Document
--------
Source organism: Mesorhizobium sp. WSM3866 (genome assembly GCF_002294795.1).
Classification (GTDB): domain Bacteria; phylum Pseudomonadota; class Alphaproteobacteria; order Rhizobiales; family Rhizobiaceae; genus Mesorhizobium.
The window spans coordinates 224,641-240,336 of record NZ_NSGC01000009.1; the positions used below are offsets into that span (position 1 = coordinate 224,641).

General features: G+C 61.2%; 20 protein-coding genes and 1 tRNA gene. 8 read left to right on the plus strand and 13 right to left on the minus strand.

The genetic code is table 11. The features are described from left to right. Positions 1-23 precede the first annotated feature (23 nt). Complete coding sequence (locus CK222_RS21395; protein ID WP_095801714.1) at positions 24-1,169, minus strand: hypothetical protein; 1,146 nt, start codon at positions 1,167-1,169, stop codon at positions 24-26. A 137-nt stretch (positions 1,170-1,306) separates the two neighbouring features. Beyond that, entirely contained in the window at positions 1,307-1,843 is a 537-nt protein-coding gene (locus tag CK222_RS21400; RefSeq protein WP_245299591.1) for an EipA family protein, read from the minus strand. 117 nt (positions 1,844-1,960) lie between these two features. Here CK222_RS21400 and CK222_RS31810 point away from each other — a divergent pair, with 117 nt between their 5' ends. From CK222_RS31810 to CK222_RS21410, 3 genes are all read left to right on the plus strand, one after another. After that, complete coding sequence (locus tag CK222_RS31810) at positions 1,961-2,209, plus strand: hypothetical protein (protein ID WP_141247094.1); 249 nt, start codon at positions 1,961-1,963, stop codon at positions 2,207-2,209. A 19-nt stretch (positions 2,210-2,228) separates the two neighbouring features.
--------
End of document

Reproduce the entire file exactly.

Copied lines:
Source organism: Mesorhizobium sp. WSM3866 (genome assembly GCF_002294795.1).
Classification (GTDB): domain Bacteria; phylum Pseudomonadota; class Alphaproteobacteria; order Rhizobiales; family Rhizobiaceae; genus Mesorhizobium.
The window spans coordinates 224,641-240,336 of record NZ_NSGC01000009.1; the positions used below are offsets into that span (position 1 = coordinate 224,641).

General features: G+C 61.2%; 20 protein-coding genes and 1 tRNA gene. 8 read left to right on the plus strand and 13 right to left on the minus strand.

The genetic code is table 11. The features are described from left to right. Positions 1-23 precede the first annotated feature (23 nt). Complete coding sequence (locus CK222_RS21395; protein ID WP_095801714.1) at positions 24-1,169, minus strand: hypothetical protein; 1,146 nt, start codon at positions 1,167-1,169, stop codon at positions 24-26. A 137-nt stretch (positions 1,170-1,306) separates the two neighbouring features. Beyond that, entirely contained in the window at positions 1,307-1,843 is a 537-nt protein-coding gene (locus tag CK222_RS21400; RefSeq protein WP_245299591.1) for an EipA family protein, read from the minus strand. 117 nt (positions 1,844-1,960) lie between these two features. Here CK222_RS21400 and CK222_RS31810 point away from each other — a divergent pair, with 117 nt between their 5' ends. From CK222_RS31810 to CK222_RS21410, 3 genes are all read left to right on the plus strand, one after another. After that, complete coding sequence (locus tag CK222_RS31810) at positions 1,961-2,209, plus strand: hypothetical protein (protein ID WP_141247094.1); 249 nt, start codon at positions 1,961-1,963, stop codon at positions 2,207-2,209. A 19-nt stretch (positions 2,210-2,228) separates the two neighbouring features.